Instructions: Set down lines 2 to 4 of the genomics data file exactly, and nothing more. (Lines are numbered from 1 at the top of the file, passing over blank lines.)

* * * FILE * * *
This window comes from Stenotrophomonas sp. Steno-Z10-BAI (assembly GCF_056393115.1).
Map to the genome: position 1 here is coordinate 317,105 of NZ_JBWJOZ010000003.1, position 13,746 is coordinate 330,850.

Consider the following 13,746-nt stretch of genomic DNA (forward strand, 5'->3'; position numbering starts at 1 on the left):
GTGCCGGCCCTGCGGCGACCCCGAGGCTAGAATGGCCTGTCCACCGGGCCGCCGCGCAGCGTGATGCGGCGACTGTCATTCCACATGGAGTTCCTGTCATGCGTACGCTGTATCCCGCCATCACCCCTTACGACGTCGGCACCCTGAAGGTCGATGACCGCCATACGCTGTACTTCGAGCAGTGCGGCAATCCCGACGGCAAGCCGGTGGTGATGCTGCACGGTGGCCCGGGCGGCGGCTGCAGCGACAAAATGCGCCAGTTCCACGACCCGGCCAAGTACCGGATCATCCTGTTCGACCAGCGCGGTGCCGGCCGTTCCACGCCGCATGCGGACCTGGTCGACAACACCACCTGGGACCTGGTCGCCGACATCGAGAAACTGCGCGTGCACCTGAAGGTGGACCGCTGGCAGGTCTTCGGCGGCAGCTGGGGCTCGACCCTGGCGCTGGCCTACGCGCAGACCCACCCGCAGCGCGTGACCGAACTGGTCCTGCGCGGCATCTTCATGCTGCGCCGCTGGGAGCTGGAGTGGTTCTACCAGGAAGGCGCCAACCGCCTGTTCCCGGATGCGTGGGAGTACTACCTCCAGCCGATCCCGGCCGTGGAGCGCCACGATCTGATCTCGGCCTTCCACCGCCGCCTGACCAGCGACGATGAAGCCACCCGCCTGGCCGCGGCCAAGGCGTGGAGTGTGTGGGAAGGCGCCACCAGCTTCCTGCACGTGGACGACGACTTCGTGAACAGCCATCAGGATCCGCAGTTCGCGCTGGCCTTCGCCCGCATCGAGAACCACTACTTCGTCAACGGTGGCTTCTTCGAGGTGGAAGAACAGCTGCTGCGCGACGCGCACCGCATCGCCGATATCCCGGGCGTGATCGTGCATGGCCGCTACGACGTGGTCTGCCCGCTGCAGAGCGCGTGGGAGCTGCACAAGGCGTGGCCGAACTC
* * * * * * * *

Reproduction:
Map to the genome: position 1 here is coordinate 317,105 of NZ_JBWJOZ010000003.1, position 13,746 is coordinate 330,850.

Consider the following 13,746-nt stretch of genomic DNA (forward strand, 5'->3'; position numbering starts at 1 on the left):
GTGCCGGCCCTGCGGCGACCCCGAGGCTAGAATGGCCTGTCCACCGGGCCGCCGCGCAGCGTGATGCGGCGACTGTCATTCCACATGGAGTTCCTGTCATGCGTACGCTGTATCCCGCCATCACCCCTTACGACGTCGGCACCCTGAAGGTCGATGACCGCCATACGCTGTACTTCGAGCAGTGCGGCAATCCCGACGGCAAGCCGGTGGTGATGCTGCACGGTGGCCCGGGCGGCGGCTGCAGCGACAAAATGCGCCAGTTCCACGACCCGGCCAAGTACCGGATCATCCTGTTCGACCAGCGCGGTGCCGGCCGTTCCACGCCGCATGCGGACCTGGTCGACAACACCACCTGGGACCTGGTCGCCGACATCGAGAAACTGCGCGTGCACCTGAAGGTGGACCGCTGGCAGGTCTTCGGCGGCAGCTGGGGCTCGACCCTGGCGCTGGCCTACGCGCAGACCCACCCGCAGCGCGTGACCGAACTGGTCCTGCGCGGCATCTTCATGCTGCGCCGCTGGGAGCTGGAGTGGTTCTACCAGGAAGGCGCCAACCGCCTGTTCCCGGATGCGTGGGAGTACTACCTCCAGCCGATCCCGGCCGTGGAGCGCCACGATCTGATCTCGGCCTTCCACCGCCGCCTGACCAGCGACGATGAAGCCACCCGCCTGGCCGCGGCCAAGGCGTGGAGTGTGTGGGAAGGCGCCACCAGCTTCCTGCACGTGGACGACGACTTCGTGAACAGCCATCAGGATCCGCAGTTCGCGCTGGCCTTCGCCCGCATCGAGAACCACTACTTCGTCAACGGTGGCTTCTTCGAGGTGGAAGAACAGCTGCTGCGCGACGCGCACCGCATCGCCGATATCCCGGGCGTGATCGTGCATGGCCGCTACGACGTGGTCTGCCCGCTGCAGAGCGCGTGGGAGCTGCACAAGGCGTGGCCGAACTC